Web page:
We arrived in Naples a little earlier than scheduled. We were docked and cleared to debark around 7:30 AM. Today we had scheduled an excursion through Cruising Excursions, headquartered in London. It was described as a small group tour, between 6 and 20 persons with an English speeding guide. Our tour was to start at 8:30 and we were to meet our driver at 8:15 outside the cruise terminal. We decided to exit the ship early, just before 8:00. To our surprise, when we left the terminal, our guide was waiting for us with a sign. After quick introductions, he called the driver to bring our transportation by. As a new Mercedes SUV pulled up, our guide Fernando explained that it was just the four of us, we had a private tour! We departed the terminal at 8:10. Our information from the ship said to expect a 45 minute drive to Pompeii, our first stop. We arrived at exactly 8:30, opening time and we were the first persons through the back gate. For the majority of our two hours in Pompeii we had it mostly to ourselves. Fernando proved to be an excellent and knowledgeable guide.
Dawn at Naples Port.
Mt. Vesuvius, the volcano which buried the city of Pompeii as well as destroying all forms of life from Herculaneum to Stabiae in 79 AD. This was the best photo I was able to obtain as it was hazy all day. Vesuvius is located about 15 KM from Pompeii.
Fresh lemons at the small market when we arrived at Pompeii. The lemons grown here are HUGE!
First of all, we only had two hours to spend at Pompeii. Fernando made sure we saw a lot, but there is absolutely no way to see the ancient city fully in less than 2 or 3 days. I had absolutely no idea of its size. In fact I still didn’t realize how big it was until I purchased a book and actually looked at a map and an aerial photo. We actually walked over perhaps 15 % of the entire city. I am providing a lot of photos, but unfortunately I haven’t had time to match all the photos with the actual descriptions in my book. For now, just enjoy the photos…
Our first stops were the Forum Baths. These were the smallest public baths which were primarily for visitors to the city. Although they were small they were the most ornate. There were cold, warm, and hot baths with changing rooms. There were separate baths for both men and women. All rooms were heated by ductwork in the floors and the walls. Street leading to the public baths of the Forum.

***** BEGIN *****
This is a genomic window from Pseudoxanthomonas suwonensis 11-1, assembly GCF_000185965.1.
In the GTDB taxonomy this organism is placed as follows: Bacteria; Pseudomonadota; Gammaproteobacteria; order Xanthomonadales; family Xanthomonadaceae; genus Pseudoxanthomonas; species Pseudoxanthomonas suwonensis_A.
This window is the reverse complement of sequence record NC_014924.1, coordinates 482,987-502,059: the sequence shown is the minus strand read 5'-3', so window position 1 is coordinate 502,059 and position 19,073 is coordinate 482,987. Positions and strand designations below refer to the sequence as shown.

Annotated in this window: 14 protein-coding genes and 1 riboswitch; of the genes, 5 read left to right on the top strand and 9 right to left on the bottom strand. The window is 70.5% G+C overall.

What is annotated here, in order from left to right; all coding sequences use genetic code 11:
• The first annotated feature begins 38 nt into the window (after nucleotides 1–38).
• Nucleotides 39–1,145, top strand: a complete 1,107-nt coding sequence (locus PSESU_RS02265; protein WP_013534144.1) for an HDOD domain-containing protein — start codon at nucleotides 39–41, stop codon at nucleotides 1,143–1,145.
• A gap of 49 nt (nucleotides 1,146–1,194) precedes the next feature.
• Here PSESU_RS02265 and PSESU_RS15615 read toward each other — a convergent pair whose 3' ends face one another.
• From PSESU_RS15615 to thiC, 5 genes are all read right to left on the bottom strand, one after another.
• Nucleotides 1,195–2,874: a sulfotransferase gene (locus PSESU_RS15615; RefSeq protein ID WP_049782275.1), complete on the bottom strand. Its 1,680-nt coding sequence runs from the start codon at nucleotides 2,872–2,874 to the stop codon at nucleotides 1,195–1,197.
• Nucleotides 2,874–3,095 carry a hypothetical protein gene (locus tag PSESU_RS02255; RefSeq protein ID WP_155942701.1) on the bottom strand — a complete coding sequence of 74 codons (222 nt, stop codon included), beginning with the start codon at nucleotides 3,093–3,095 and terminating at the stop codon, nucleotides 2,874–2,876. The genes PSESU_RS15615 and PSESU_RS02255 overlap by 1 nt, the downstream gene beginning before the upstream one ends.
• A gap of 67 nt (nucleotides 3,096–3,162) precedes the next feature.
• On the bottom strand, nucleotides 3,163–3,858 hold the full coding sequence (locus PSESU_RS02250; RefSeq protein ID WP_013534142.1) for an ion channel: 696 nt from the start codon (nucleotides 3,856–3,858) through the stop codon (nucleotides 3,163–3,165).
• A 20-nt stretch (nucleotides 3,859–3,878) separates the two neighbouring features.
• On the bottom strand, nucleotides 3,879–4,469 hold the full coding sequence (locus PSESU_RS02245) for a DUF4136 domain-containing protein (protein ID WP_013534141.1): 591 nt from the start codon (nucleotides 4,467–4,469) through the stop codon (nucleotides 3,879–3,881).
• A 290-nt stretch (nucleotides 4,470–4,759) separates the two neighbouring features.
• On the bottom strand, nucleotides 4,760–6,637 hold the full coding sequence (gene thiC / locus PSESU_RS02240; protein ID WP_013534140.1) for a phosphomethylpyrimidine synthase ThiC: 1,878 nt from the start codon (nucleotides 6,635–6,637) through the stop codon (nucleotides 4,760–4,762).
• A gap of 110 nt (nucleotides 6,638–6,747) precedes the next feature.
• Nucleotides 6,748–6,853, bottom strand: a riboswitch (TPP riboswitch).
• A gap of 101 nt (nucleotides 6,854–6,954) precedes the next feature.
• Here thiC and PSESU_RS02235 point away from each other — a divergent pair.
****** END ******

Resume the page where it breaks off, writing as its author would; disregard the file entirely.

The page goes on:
Looking back you can see the level which the ash from the volcano covered the city.
Some of the many beautiful floor mosaics in the baths.
A wall fresco in the baths. Attached to the baths was a brothel which was apparently located upstairs. There is an entire sequence of fresco in the waiting area of the brothel. I took photos of these, but since this blog will probably be viewed by some who might be offended (and some who are simply too young to see these images), I will not post these photos. I’ll just say they are very graphic!
A beautiful mosaic which is almost complete.
This is something which fascinated me. During heavy rains, the streets would flood. Stepping stones were placed along the streets to allow the crossing without getting your feet wet.
The streets were preserved in wonderful shape. You can see that the time was taken to produce pattern even in the streets.
Notice the white stones. These are now called cat’s eyes. Their purpose was to help pedestrians to see the street in low light.
Marble was scarce and difficult to obtain. In its place, brick columns were made and then plastered over to look like marble. This is a good photo comparing the two.